Tuesday, October 31, 2006

The Ancient Feud

John Derbyshire lays down his semen-spattered anthology of Kipling poems long enough to turn a gimlet eye on Mark Steyn's new book, and proclaim himself displeased.

The bone of contention seems to be that while Steyn loves the British Empire as passionately as any Serious Man must, he doesn’t understand that its like will not be here again:

Like many another, Mark is dazzled to blindness by the example of the British Empire. Note to Mark: It was a one-off.
That said, Derbyshire is quick to point out that Steyn's grasp of geopolitics is, in some respects, nearly the equal of his own:
At the end of the book Mark says we have three options: submission to Islam, the destruction of Islam, or the reform of Islam. Just so, just so.
I'm annoyed that Derb has given away the book's ending, but I'm happy to learn that he and Steyn - the Clausewitz and Rommel of their day - have managed, against all odds, to find common ground on the question of the Raghead Menace.

The first of these options can be ruled out right away: We can't submit to those confounded Muslim chappies. For one thing, there'd be no more ogling underdressed fifteen-year-old girls for Derbyshire. It's a safe bet that the Islamomaniacs don't like show tunes, either, which puts them at loggerheads with Steyn. Submitting to Islam is simply a nonstarter, no matter how much the jihadists share our hatred of fags, uppity women, frivolous lawsuits, and poststructuralist theory.

On the other hand - and this is where our bright boys give Sun Tzu a run for his money - we can exterminate the brutes. The complete "destruction of Islam" may be impossible, but what kind of defeatist would refuse to give it a whirl?

When Steyn claims that we can "reform Islam," I assume that this means nuking Mecca, at the very least. In the first place, "reform" usually means "destroy now and forever" in wingnut-speak. And Steyn and Derbyshire have insisted elsewhere on the perfect, implacable enmity of Der Ewige Muselmann.

Speaking of implacable enmity, Thomas Gallagher's book Paddy’s Lament quotes 19th-century British political economists to the effect that the mass migration of the Irish only seemed to reduce the threat posed to England by Celtic subnormality; the danger remained that these sickly Irish weeds would thrive and bloom unnaturally when transplanted to American soil. The London Times understood precisely what this would mean for Civilization:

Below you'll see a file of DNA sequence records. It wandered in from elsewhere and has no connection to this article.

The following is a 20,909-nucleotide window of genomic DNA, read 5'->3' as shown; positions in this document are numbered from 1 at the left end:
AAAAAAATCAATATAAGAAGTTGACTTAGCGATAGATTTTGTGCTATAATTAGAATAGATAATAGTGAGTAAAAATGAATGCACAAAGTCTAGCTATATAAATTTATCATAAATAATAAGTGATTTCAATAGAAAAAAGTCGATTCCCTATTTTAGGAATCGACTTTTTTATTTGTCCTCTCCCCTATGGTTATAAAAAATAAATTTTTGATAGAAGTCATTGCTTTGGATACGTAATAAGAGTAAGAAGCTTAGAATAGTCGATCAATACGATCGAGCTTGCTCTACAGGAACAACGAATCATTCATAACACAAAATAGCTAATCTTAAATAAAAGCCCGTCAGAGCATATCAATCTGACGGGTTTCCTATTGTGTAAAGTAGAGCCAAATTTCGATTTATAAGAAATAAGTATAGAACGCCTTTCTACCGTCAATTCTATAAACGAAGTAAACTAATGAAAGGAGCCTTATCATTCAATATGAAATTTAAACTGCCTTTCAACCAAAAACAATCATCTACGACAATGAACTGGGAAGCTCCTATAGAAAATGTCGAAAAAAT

We shall only have pushed the Celt westwards. Then, no longer cooped up between the Liffey and the Shannon, he will spread from New York to San Francisco, and keep up the ancient feud at an unforeseen advantage…To the end of time a hundred million spread over the largest habitable area in the world, and, confronting us everywhere by sea and land, will remember that their forefathers paid tithes to the Protestant clergy, rent to absentee landlords, and a forced obedience to the laws which these had made.
What makes the Irish so frightening, you'll note, is the notion that they might be holding a grudge. Their mistreatment in the past actually mandates their mistreatment in the present.

It's all fairly silly, like reading Victorian warnings against self-pollution. But it was serious and sober enough at the time, and the science of comparative physiognomy could confirm Irish viciousness in the rare cases when anecdotal evidence didn't.

I assume that Derbyshire and Steyn are wistful about the British Empire because they're both given to laborious affectation; yammering about the glory of the Raj and the ingratitude of the wogs is cheaper, easier to master, and manlier than wearing a monocle. But I suspect they also like it because it was an era in which the White Race was as ideal and effortless a subject for the sentimental palette as Children Found Dead in the Snow. Given how much of their political program comes from this sort of childish, crackpot aestheticism, it's no wonder that, as Thers says, it's "unachievable in any real universe."

(Illustration from Comparative Physiognomy by James W. Redfield, 1852.)


Phila said...

what a wonderful piece from the london times. not even a hint of embarrassment at listing the mistreatment of the irish, as if they obviously deserved it.

It's really a perfect example of serious, civilized thinking, which is why I felt like I had to squeeze it in at all costs.

I think a lot of current political commentary will read the same way before very long.

Anonymous said...

i'm damn sure holding a grudge.

Phila said...

The um... differentness (is that a word?) combined with the ingenuity and the human rights/ civil liberties aspects just reminded me of something I would read here.

I did read it...interesting stuff, though pretty sad, too.